Goldberg Coins and Collectibles



Sale 23


 
 
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Lot 1271

1792 Silver Half Disme. PCGS graded MS-64 PQ. A most impressive example of this tiny silver coin that is loaded with history, legend, and allure. Toned in rich, steel-blue colors, with lilac-gray intermingled on both sides. The underlying surfaces are glossy, lustrous, and semi-reflective. Perfectly centered on a nice, round, problem-free planchet, minus the adjustment marks that are sometimes seen on this issue. This is one of the nicest examples available on the market today and one of only a handful in Mint State. PCGS has graded 60 1792 Half Dismes, with the vast majority in circulated condition; NGC has graded 18 examples, also mostly in low grade. Here's a complete roster of the Mint State examples reported by PCGS: 2 in MS-63, 4 in MS-64, 1 in MS-65, 2 in MS-66, and 1 in Specimen-66. NGC reports 1 in MS-61, 4 in MS-64, 1 in MS-67, and the Eliasberg specimen is reported separately as an MS-63. These populations have jumped in the past year or two, not because of a glut of new specimens, but because of resubmissions or attempted crossovers of the same coin. For its part, this is a new example, as the consignor tells us that it has been off the market since the mid-1980's -- before the advent of the grading services.

The 1792 Half Disme is listed as Judd-7 in the "Pattern Coins" reference. However, the assumptions underlying this attribution are incorrect. In fact, the 1792 Half Disme was a legal issue, authorized by the Mint Act of April 2, 1792, struck by government officials using machinery purchased specifically for the new Mint, they were struck in a quantity wholly inappropriate for a Pattern, and they were intended for circulation, not as a test for an intended coinage. The high ratio of circulated to Uncirculated examples confirms all of the above.

President George Washington referred to the 1792 Half Dismes in his fourth annual address to Congress on November 6, 1792: "There has been a small beginning in the coinage of Half Dismes; the want of small coins in circulation calling the first attention to them." The coins Washington referred to had been struck early in the year -- on July 13, 1792, Thomas Jefferson recorded in his personal household diary: "rec'd from the mint 1500 half dimes of the new coinage." In 1844, Dr. Jonas McClintock related some hearsay evidence from Adam Eckfeldt, long-time employee of the Mint from its inception: "In conversation with Mr. Adam Eckfeldt today at the Mint, he informed me that the Half Dismes above described were struck at the request of Gen. Washington to the extent of One Hundred Dollars which sum he deposited in Bullion or specie for the purpose -- Mr. E. thinks that Gen. W. distributed them as presents -- some were sent to Europe but the greater number of them, he believes, were given to acquaintances in Virginia -- No more of them were coined except those for Gen. W. -- they were never designed as Currency -- the Mint was not at the time fully ready for going into operation -- the coining Machinery was in the cellar of Mr. Harper's, saw maker at the Corner of Cherry and 6th Street, at which place these pieces were struck --."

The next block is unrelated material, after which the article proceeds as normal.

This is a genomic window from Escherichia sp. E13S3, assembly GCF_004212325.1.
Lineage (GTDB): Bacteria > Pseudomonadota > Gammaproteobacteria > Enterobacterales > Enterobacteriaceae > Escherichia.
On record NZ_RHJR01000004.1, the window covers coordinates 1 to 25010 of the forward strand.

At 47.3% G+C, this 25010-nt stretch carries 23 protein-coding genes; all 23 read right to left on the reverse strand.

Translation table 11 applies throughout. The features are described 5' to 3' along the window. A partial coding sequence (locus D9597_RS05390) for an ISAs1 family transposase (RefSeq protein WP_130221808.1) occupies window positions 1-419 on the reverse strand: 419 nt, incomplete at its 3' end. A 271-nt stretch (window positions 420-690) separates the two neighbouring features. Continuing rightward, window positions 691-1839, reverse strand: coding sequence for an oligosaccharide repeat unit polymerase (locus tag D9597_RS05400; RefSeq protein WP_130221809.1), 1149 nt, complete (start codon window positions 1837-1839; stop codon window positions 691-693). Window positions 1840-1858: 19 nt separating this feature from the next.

Thus, while not a Pattern issue, the 1792 Half Dismes were clearly quasi-official. Perhaps we need a new category for U.S. coins: "Coins made as a favor for George Washington"!

Regarding the mintage: if Eckfeldt's remembrance was correct, the total mintage of the 1792 Half Dismes is 2,000 (George Washington's $100 deposit divided by the $.05 face value of the Half Dismes). Certainly, Jefferson's diary entry sets a minimum mintage of 1,500 coins, but what happened to the additional 500 coins? It could be that no more than 1,500 were struck, or that 1,500 were given to Jefferson and the remaining pieces were given to Washington to give out as presents (as mentioned above). If Jefferson received the 1,500 coins, was Washington reimbursed for his deposit of silver ($100 was a large sum of money at a time when laborers received only $1 a day)?

Despite the unanswered questions and speculations concerning the 1792 Half Dismes, we have the coins themselves. Toady, they are among the most famous, historic, and desirable of all U.S. coins. We see and handle many great American rarities, but it is with pride and humility that we offer this remarkable coin to our bidding audience (PCGS # 11020) .
Estimated Value $250,000 - 300,000.

 
Realized $299,000



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